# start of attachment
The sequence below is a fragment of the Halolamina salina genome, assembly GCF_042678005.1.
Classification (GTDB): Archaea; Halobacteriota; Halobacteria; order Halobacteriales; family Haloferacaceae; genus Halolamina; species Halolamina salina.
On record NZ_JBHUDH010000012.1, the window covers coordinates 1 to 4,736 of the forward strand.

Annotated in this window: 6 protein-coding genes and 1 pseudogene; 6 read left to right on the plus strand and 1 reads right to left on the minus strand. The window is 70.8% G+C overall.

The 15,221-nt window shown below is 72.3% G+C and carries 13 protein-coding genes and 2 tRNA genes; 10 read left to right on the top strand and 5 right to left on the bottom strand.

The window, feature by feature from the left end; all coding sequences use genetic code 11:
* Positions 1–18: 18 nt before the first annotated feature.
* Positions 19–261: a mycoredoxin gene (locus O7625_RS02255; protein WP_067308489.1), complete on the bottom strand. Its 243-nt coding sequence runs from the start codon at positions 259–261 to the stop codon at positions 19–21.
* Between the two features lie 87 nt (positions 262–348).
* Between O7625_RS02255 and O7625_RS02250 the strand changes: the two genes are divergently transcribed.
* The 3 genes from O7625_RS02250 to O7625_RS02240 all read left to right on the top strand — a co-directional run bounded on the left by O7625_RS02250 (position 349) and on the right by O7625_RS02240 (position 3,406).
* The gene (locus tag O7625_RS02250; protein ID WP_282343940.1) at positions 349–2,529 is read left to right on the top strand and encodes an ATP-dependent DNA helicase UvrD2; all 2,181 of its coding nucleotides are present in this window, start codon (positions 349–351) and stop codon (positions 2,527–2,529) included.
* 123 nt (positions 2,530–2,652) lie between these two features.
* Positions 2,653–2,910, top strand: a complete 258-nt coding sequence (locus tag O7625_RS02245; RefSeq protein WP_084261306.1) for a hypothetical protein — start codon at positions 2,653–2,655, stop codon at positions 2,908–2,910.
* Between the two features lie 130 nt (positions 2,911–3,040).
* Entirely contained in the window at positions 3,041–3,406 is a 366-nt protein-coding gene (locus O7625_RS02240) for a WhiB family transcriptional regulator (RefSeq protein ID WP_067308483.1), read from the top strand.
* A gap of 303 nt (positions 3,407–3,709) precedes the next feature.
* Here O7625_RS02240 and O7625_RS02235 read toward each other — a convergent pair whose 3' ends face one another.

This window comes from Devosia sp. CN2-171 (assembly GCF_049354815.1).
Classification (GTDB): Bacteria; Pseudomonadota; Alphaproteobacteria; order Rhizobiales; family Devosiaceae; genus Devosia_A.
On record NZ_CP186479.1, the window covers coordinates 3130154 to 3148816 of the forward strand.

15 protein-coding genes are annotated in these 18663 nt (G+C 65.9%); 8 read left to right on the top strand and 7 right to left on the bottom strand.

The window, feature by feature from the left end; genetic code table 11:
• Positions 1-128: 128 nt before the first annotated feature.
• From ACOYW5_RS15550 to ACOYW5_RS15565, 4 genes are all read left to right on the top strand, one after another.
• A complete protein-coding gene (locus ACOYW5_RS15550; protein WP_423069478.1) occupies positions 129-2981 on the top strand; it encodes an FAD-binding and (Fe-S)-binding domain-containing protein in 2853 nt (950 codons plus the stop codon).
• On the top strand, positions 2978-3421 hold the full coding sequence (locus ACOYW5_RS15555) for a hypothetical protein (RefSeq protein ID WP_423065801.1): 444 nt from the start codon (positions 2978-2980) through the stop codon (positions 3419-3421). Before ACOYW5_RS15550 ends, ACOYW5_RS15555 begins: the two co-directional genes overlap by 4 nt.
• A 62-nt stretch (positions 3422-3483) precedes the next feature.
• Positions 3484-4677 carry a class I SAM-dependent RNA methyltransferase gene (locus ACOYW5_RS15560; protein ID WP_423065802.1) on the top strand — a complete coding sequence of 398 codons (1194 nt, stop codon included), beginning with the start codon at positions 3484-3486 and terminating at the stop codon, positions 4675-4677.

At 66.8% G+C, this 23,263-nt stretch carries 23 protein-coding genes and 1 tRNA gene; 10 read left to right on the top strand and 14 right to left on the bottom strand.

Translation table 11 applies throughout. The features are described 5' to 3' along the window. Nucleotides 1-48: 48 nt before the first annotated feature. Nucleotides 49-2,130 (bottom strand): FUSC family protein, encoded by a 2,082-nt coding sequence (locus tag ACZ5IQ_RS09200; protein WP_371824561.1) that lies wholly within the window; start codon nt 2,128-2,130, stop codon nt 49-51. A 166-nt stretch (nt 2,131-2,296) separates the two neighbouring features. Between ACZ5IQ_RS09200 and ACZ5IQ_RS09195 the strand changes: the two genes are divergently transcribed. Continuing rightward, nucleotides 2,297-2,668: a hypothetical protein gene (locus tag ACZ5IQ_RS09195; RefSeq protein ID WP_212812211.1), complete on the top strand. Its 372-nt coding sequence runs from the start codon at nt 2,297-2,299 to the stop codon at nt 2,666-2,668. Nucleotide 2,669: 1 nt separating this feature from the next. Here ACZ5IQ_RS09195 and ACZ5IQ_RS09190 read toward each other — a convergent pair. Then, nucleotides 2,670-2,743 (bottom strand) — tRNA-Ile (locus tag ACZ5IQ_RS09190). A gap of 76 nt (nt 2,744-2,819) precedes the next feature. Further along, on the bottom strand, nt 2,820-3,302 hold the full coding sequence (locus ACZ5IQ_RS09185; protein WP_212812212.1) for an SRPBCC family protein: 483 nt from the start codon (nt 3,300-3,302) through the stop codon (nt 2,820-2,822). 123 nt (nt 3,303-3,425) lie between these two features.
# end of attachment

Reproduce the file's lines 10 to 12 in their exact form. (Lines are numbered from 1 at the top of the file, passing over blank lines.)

* Between O7625_RS02255 and O7625_RS02250 the strand changes: the two genes are divergently transcribed.
* The 3 genes from O7625_RS02250 to O7625_RS02240 all read left to right on the top strand — a co-directional run bounded on the left by O7625_RS02250 (position 349) and on the right by O7625_RS02240 (position 3,406).
* The gene (locus tag O7625_RS02250; protein ID WP_282343940.1) at positions 349–2,529 is read left to right on the top strand and encodes an ATP-dependent DNA helicase UvrD2; all 2,181 of its coding nucleotides are present in this window, start codon (positions 349–351) and stop codon (positions 2,527–2,529) included.